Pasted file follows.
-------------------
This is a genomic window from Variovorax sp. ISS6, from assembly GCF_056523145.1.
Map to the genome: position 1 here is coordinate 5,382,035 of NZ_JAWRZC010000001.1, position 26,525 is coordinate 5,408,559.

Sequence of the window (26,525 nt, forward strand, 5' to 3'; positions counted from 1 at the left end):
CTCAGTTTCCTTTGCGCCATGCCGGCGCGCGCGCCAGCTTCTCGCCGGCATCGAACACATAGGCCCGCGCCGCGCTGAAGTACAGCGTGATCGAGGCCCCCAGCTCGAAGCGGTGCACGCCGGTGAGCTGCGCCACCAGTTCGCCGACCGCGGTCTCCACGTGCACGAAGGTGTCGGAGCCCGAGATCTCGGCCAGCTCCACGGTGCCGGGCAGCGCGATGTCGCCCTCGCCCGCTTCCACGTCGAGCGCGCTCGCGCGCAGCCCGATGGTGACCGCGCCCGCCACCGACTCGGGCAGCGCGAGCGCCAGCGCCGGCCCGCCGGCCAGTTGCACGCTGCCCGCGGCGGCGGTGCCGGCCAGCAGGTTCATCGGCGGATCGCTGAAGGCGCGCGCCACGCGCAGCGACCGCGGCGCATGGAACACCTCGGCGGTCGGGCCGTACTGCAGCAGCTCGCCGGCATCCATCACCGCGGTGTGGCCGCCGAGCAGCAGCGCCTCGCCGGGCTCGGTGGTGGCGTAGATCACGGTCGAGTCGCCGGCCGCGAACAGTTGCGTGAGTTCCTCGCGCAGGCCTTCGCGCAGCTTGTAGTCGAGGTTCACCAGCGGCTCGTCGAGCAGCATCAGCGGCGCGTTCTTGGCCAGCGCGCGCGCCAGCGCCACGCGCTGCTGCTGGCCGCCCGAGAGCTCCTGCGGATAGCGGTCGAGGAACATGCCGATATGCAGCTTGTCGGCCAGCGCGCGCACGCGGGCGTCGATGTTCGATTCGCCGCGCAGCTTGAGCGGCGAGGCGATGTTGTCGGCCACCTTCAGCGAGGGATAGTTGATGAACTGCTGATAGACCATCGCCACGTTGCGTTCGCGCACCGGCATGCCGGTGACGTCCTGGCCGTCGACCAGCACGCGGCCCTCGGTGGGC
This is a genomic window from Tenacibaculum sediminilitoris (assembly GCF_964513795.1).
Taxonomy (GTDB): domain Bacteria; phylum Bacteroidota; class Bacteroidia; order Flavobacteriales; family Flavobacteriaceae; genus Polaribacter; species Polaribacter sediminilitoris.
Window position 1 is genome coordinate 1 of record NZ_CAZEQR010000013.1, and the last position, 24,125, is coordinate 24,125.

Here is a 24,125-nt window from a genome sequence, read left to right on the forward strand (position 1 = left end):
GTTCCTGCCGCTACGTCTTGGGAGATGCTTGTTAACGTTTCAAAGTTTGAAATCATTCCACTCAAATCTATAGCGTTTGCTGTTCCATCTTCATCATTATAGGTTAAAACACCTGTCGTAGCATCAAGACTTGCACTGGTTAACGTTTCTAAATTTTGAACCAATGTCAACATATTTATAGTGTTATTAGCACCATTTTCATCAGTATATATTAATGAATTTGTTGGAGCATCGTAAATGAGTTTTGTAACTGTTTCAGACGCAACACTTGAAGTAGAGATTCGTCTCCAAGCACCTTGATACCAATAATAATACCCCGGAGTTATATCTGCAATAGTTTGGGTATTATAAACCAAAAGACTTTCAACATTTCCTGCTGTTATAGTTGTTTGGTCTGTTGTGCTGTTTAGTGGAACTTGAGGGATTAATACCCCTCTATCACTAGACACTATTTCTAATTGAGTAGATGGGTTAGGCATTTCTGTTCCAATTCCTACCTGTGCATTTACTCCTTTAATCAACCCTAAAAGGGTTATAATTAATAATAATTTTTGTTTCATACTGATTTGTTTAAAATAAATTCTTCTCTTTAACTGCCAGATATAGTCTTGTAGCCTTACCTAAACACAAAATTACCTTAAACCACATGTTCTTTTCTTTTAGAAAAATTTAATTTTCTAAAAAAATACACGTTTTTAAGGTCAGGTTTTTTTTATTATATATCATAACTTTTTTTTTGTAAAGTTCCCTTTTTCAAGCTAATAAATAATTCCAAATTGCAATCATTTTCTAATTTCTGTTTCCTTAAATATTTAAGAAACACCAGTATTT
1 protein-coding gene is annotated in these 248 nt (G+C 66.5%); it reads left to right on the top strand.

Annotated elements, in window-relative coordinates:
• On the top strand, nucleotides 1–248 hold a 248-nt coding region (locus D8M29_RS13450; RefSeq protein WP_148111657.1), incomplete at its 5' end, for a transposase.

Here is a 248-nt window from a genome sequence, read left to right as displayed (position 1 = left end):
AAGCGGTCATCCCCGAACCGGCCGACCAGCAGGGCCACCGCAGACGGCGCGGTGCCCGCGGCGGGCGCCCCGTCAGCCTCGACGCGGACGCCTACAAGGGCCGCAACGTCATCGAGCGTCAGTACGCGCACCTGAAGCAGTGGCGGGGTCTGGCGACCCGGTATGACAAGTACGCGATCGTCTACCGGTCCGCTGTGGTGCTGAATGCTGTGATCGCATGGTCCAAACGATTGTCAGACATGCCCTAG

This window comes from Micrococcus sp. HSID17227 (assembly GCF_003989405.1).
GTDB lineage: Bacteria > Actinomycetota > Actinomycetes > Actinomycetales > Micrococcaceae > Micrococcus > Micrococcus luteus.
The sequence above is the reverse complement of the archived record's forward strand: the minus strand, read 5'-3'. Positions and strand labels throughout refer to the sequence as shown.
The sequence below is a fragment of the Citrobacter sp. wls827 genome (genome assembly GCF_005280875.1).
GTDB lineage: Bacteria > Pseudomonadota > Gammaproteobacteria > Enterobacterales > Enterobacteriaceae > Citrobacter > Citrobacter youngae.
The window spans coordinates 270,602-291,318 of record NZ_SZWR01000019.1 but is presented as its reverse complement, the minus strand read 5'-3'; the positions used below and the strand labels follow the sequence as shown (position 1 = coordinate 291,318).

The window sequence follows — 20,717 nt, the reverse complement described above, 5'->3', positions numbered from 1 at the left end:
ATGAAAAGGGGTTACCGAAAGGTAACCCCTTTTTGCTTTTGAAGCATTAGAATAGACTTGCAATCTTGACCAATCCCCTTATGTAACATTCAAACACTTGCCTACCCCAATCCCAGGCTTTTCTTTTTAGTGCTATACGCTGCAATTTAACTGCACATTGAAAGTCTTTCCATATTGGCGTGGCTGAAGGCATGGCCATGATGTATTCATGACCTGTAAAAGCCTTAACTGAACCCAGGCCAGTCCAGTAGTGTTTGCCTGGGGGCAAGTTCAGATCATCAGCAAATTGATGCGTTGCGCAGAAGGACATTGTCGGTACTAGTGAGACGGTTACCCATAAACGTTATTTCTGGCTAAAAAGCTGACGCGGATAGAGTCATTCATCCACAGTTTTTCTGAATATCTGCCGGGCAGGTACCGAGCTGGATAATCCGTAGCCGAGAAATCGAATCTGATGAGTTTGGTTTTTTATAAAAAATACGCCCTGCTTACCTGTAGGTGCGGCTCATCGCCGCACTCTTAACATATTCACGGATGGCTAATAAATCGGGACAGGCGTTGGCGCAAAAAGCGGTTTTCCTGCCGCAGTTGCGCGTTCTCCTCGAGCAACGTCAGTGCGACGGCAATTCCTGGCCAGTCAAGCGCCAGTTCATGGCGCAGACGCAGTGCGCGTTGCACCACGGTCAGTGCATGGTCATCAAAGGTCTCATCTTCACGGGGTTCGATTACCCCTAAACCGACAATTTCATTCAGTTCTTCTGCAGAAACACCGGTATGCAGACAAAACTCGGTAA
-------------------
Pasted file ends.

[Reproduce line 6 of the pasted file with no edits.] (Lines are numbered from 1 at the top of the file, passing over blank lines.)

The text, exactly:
Taxonomy (GTDB): domain Bacteria; phylum Bacteroidota; class Bacteroidia; order Flavobacteriales; family Flavobacteriaceae; genus Polaribacter; species Polaribacter sediminilitoris.